Our Bodies, Ourselves: Pregnancy and Birth

Our Bodies Ourselves: Pregnancy and Birth

Pregnancy and birth are normal, healthy processes for most women, the vast majority of whom have healthy pregnancies and babies. Yet childbirth is often seen as an unbearably painful, risky process to be managed in a hospital with the use of many tests, drugs, and procedures. This book presents the best available evidence about the advantages and disadvantages of a range of practices, from epidurals to episiotomies, and explores options for improving birth experiences and outcomes.

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Praise for Our Bodies, Ourselves: Pregnancy and Birth

From Publishers Weekly: 
“In this third spin-off of Our Bodies, Ourselves, the self-described women’s health ‘bible’ first published in the 1970s, the Boston Women’s Health Book Collective focuses on pregnancy, birth and recovery. This book will help women make confident and informed choices about the birth process as they negotiate the healthcare system and balance their options.

“The chapters are arranged chronologically along the journey into motherhood, with useful sections on the physical and emotional changes of each trimester, fetal development and prenatal testing. Other topics include choosing a healthcare provider, prenatal testing, labor, pain management, recovery, breastfeeding, emotional ups and downs and many other issues.

“The text is interspersed with pertinent personal narratives, as well as with more than 70 black and white photos and illustrations; the emphasis is on up-to-date information, probing the use-and overuse-of various practices and medical interventions. ‘Informing yourself about these practices and their alternatives,’ the editors write, ‘is an essential step toward creating a better birth experience for yourself and your baby.’ This comprehensive guide is sure to take its rightful place among its sister titles, empowering a new generation of expectant mothers.”

“Our Bodies, Ourselves: Pregnancy and Birth contains a treasure trove of information you won’t find in other books on pregnancy and birth.  The advice is balanced, honest, medically up-to-date and beautifully presented.   If you read only one book in preparing to deliver your new baby, this should be it.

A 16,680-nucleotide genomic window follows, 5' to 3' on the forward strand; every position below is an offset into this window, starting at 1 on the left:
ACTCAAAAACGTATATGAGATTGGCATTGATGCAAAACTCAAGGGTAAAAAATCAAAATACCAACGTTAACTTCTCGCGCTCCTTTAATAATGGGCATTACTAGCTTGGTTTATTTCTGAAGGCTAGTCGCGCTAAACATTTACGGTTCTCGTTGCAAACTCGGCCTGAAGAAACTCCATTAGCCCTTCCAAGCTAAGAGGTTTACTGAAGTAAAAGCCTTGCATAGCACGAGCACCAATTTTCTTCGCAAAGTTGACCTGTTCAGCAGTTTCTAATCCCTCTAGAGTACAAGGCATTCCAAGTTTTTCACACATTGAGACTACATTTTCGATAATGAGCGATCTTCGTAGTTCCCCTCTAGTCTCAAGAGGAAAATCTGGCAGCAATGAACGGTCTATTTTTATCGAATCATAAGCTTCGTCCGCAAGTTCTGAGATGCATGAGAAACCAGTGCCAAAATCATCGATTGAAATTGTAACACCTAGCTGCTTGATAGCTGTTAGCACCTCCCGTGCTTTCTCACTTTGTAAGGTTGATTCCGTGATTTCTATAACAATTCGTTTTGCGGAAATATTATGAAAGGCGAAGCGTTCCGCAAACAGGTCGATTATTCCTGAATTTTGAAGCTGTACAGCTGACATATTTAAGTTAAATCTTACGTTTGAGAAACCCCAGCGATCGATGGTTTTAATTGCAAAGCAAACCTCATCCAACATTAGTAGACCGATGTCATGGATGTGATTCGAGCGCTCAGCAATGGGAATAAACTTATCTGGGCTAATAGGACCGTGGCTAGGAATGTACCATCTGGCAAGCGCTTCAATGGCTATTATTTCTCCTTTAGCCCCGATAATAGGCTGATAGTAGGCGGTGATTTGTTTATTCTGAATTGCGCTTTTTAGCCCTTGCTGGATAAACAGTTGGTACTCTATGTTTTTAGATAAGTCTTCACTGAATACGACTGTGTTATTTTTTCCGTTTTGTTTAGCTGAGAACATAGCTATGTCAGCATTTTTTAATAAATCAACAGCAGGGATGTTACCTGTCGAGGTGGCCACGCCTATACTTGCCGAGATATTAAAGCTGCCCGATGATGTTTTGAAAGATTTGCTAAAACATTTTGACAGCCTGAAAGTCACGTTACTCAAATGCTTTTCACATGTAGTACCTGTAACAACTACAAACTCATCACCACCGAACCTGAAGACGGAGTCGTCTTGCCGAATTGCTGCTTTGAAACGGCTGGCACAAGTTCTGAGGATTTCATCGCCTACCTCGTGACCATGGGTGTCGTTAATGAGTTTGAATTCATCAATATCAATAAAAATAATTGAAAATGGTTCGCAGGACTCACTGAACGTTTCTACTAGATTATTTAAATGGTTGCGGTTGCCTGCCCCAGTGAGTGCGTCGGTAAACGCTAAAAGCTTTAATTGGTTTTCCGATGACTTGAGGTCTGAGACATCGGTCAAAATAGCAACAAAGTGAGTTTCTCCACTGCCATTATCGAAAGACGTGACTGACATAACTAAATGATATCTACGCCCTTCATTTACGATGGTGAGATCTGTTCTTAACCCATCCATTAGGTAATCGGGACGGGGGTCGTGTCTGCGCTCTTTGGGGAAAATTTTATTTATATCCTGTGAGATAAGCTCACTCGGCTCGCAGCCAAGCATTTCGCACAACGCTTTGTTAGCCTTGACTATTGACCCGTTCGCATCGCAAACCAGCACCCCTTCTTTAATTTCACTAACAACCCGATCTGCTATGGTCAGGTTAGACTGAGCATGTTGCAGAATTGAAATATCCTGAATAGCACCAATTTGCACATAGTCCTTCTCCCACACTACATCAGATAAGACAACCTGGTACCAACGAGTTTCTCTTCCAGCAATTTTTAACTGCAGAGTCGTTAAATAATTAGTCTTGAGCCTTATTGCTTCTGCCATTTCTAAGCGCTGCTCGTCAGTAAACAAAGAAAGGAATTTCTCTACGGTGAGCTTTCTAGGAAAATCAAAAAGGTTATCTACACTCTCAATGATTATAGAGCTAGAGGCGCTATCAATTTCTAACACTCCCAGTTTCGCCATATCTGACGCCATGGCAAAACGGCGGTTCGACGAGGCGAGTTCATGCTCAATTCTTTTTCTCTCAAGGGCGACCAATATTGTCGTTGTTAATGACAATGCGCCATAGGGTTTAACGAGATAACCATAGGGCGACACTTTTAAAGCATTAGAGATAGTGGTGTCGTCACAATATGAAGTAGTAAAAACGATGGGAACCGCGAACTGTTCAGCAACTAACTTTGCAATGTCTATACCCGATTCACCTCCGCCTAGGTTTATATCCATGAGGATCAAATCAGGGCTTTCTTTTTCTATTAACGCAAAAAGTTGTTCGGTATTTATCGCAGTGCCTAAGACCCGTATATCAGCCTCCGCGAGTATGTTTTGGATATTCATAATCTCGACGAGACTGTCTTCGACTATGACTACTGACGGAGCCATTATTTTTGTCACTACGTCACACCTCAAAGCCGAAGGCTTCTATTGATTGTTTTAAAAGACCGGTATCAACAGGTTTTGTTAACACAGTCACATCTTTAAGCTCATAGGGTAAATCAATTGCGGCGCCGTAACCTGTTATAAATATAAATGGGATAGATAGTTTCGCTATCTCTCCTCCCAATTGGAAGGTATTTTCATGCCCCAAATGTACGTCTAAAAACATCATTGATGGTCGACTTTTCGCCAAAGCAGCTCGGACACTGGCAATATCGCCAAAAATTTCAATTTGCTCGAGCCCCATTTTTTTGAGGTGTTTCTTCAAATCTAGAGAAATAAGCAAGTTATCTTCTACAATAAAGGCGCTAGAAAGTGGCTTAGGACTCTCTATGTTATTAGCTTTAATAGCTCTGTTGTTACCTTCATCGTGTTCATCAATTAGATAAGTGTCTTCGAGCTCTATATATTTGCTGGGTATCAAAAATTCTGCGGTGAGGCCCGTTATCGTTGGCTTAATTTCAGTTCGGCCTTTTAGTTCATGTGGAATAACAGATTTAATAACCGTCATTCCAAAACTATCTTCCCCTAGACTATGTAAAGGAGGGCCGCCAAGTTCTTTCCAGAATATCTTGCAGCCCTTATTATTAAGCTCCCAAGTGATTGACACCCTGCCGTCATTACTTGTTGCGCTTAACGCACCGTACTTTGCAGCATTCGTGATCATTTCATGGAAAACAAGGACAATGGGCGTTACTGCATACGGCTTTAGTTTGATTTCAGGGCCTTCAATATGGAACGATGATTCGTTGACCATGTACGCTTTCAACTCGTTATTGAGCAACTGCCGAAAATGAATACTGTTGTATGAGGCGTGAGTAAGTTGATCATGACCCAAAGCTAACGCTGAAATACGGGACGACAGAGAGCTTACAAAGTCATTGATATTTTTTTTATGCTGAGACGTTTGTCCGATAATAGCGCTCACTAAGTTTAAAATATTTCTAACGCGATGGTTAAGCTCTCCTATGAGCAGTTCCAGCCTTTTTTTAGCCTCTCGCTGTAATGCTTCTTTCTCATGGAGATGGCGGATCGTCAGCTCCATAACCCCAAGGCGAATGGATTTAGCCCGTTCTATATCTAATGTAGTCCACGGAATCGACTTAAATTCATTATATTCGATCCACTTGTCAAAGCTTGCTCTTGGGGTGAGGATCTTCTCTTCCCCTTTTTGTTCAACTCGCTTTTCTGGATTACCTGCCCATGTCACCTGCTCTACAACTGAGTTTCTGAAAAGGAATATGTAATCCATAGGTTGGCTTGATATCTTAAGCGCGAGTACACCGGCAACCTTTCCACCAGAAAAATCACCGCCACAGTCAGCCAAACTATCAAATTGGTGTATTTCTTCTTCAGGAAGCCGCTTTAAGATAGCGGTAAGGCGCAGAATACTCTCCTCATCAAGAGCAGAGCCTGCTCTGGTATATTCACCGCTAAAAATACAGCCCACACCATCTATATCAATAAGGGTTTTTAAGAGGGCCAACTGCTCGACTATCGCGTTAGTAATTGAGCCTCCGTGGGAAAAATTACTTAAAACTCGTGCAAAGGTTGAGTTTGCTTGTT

— Sandra Blakeslee, co-author of “The Body Has a Mind of Its Own”

“As a new mother myself, I appreciated all the scientific evidence that was used to back up recommendations or to question standard practices. And yet this book manages to be a smart, readable guide that is not preachy — a rarity for pregnancy books.”
 — Tina Cassidy, author of “Birth: The Surprising History of How We Are Born”

“The trusted Boston Women’s Health Book Collective has written a comprehensive, accessible, and up-to-date book for expectant mothers. It balances important facts, scientific data, and evidence with the voice of the “wise woman”; and it provides questions to ask, issues to think about, and options to consider and discuss. This is the #1 book I am going to recommend to my patients.”
— Timothy Johnson, MD, FACOG, Bates Professor and Chair of Obstetrics and Gynecology and Professor of Women’s Studies, University of Michigan
* In the spring of 2008, the University of Michigan Health System in Ann Arbor purchased 4,000 copies of “Our Bodies, Ourselves: Pregnancy and Birth” for all of its patients seeking prenatal care.

“Once again, OBOS is the voice of reason and sound evidence in what has become a fear-based culture of childbirth in America, where medical technologies abound but often increase risks to mothers and babies unnecessarily.  This book is an essential resource for women who want to make informed decisions about who will attend them at birth, where they give birth,  and how they will manage the pain of labor.”
 — Lorrie Kaplan, Executive Director, The American College of Nurse-Midwives

“Too much current maternity care overuses technological and surgical interventions in normal pregnancies, often detracting from the joy and optimal mother and baby outcomes that are possible. This book is a clarion call for more sanity in our maternity care system.”
 — Charles S. Mahan, MD, FACOG and Professor Emeritus of Public Health and Obstetrics and Gynecology, USF, Tampa